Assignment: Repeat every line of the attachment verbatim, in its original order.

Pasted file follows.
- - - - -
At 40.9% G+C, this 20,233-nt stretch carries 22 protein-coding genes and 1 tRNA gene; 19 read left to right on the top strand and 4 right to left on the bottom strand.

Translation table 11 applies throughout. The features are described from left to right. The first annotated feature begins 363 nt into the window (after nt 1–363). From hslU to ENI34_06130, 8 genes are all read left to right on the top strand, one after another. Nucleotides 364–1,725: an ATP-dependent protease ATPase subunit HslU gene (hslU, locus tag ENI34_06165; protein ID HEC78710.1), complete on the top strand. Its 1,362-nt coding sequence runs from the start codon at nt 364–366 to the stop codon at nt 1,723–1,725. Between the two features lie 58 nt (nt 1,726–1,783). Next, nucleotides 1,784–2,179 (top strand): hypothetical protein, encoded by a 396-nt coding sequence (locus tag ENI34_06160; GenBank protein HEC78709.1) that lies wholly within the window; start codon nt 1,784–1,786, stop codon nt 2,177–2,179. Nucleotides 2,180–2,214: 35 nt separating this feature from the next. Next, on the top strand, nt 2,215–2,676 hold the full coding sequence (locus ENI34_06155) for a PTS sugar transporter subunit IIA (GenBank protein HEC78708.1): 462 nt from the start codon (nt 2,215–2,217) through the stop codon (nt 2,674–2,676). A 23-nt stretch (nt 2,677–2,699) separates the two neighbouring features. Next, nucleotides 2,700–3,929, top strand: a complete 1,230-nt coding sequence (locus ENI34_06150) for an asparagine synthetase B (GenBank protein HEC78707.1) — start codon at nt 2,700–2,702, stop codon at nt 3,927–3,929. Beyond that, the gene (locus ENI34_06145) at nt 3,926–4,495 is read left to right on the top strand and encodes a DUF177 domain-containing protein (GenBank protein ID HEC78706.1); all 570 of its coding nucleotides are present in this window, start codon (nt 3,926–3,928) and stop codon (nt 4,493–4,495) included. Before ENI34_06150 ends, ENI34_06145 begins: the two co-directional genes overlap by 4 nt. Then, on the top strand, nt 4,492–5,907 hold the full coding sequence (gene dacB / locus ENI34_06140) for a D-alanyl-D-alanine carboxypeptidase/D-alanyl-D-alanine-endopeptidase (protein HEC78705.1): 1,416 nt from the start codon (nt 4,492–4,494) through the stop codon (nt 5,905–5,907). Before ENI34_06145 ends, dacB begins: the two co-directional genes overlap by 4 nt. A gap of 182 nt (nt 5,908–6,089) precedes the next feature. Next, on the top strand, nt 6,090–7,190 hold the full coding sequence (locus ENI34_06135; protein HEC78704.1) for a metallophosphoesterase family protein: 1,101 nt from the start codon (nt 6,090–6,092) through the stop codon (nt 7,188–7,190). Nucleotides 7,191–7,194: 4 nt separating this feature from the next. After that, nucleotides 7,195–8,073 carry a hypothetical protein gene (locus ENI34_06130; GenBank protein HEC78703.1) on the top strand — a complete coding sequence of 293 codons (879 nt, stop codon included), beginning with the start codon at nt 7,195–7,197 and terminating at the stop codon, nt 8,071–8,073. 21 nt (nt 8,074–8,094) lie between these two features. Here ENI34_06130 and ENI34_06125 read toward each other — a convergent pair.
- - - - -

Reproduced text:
At 40.9% G+C, this 20,233-nt stretch carries 22 protein-coding genes and 1 tRNA gene; 19 read left to right on the top strand and 4 right to left on the bottom strand.

Translation table 11 applies throughout. The features are described from left to right. The first annotated feature begins 363 nt into the window (after nt 1–363). From hslU to ENI34_06130, 8 genes are all read left to right on the top strand, one after another. Nucleotides 364–1,725: an ATP-dependent protease ATPase subunit HslU gene (hslU, locus tag ENI34_06165; protein ID HEC78710.1), complete on the top strand. Its 1,362-nt coding sequence runs from the start codon at nt 364–366 to the stop codon at nt 1,723–1,725. Between the two features lie 58 nt (nt 1,726–1,783). Next, nucleotides 1,784–2,179 (top strand): hypothetical protein, encoded by a 396-nt coding sequence (locus tag ENI34_06160; GenBank protein HEC78709.1) that lies wholly within the window; start codon nt 1,784–1,786, stop codon nt 2,177–2,179. Nucleotides 2,180–2,214: 35 nt separating this feature from the next. Next, on the top strand, nt 2,215–2,676 hold the full coding sequence (locus ENI34_06155) for a PTS sugar transporter subunit IIA (GenBank protein HEC78708.1): 462 nt from the start codon (nt 2,215–2,217) through the stop codon (nt 2,674–2,676). A 23-nt stretch (nt 2,677–2,699) separates the two neighbouring features. Next, nucleotides 2,700–3,929, top strand: a complete 1,230-nt coding sequence (locus ENI34_06150) for an asparagine synthetase B (GenBank protein HEC78707.1) — start codon at nt 2,700–2,702, stop codon at nt 3,927–3,929. Beyond that, the gene (locus ENI34_06145) at nt 3,926–4,495 is read left to right on the top strand and encodes a DUF177 domain-containing protein (GenBank protein ID HEC78706.1); all 570 of its coding nucleotides are present in this window, start codon (nt 3,926–3,928) and stop codon (nt 4,493–4,495) included. Before ENI34_06150 ends, ENI34_06145 begins: the two co-directional genes overlap by 4 nt. Then, on the top strand, nt 4,492–5,907 hold the full coding sequence (gene dacB / locus ENI34_06140) for a D-alanyl-D-alanine carboxypeptidase/D-alanyl-D-alanine-endopeptidase (protein HEC78705.1): 1,416 nt from the start codon (nt 4,492–4,494) through the stop codon (nt 5,905–5,907). Before ENI34_06145 ends, dacB begins: the two co-directional genes overlap by 4 nt. A gap of 182 nt (nt 5,908–6,089) precedes the next feature. Next, on the top strand, nt 6,090–7,190 hold the full coding sequence (locus ENI34_06135; protein HEC78704.1) for a metallophosphoesterase family protein: 1,101 nt from the start codon (nt 6,090–6,092) through the stop codon (nt 7,188–7,190). Nucleotides 7,191–7,194: 4 nt separating this feature from the next. After that, nucleotides 7,195–8,073 carry a hypothetical protein gene (locus ENI34_06130; GenBank protein HEC78703.1) on the top strand — a complete coding sequence of 293 codons (879 nt, stop codon included), beginning with the start codon at nt 7,195–7,197 and terminating at the stop codon, nt 8,071–8,073. 21 nt (nt 8,074–8,094) lie between these two features. Here ENI34_06130 and ENI34_06125 read toward each other — a convergent pair.